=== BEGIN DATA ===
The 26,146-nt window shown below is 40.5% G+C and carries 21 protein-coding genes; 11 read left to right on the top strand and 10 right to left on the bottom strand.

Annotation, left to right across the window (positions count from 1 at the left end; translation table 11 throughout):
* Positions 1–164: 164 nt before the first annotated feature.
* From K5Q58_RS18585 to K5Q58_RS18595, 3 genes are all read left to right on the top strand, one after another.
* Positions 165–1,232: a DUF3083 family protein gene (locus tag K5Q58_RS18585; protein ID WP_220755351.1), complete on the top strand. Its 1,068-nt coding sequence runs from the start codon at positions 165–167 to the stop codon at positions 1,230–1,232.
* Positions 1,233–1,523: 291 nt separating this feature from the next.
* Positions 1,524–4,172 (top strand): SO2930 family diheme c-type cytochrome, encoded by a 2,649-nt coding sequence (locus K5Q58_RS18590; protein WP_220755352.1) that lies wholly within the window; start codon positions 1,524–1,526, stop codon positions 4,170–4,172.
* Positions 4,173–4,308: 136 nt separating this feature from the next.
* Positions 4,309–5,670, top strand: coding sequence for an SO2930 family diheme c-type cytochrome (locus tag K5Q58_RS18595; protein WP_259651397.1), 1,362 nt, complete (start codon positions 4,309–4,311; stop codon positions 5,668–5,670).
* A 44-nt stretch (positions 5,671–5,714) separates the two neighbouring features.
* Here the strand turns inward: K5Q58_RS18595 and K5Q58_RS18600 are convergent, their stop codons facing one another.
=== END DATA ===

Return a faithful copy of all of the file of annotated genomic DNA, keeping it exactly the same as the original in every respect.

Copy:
The 26,146-nt window shown below is 40.5% G+C and carries 21 protein-coding genes; 11 read left to right on the top strand and 10 right to left on the bottom strand.

Annotation, left to right across the window (positions count from 1 at the left end; translation table 11 throughout):
* Positions 1–164: 164 nt before the first annotated feature.
* From K5Q58_RS18585 to K5Q58_RS18595, 3 genes are all read left to right on the top strand, one after another.
* Positions 165–1,232: a DUF3083 family protein gene (locus tag K5Q58_RS18585; protein ID WP_220755351.1), complete on the top strand. Its 1,068-nt coding sequence runs from the start codon at positions 165–167 to the stop codon at positions 1,230–1,232.
* Positions 1,233–1,523: 291 nt separating this feature from the next.
* Positions 1,524–4,172 (top strand): SO2930 family diheme c-type cytochrome, encoded by a 2,649-nt coding sequence (locus K5Q58_RS18590; protein WP_220755352.1) that lies wholly within the window; start codon positions 1,524–1,526, stop codon positions 4,170–4,172.
* Positions 4,173–4,308: 136 nt separating this feature from the next.
* Positions 4,309–5,670, top strand: coding sequence for an SO2930 family diheme c-type cytochrome (locus tag K5Q58_RS18595; protein WP_259651397.1), 1,362 nt, complete (start codon positions 4,309–4,311; stop codon positions 5,668–5,670).
* A 44-nt stretch (positions 5,671–5,714) separates the two neighbouring features.
* Here the strand turns inward: K5Q58_RS18595 and K5Q58_RS18600 are convergent, their stop codons facing one another.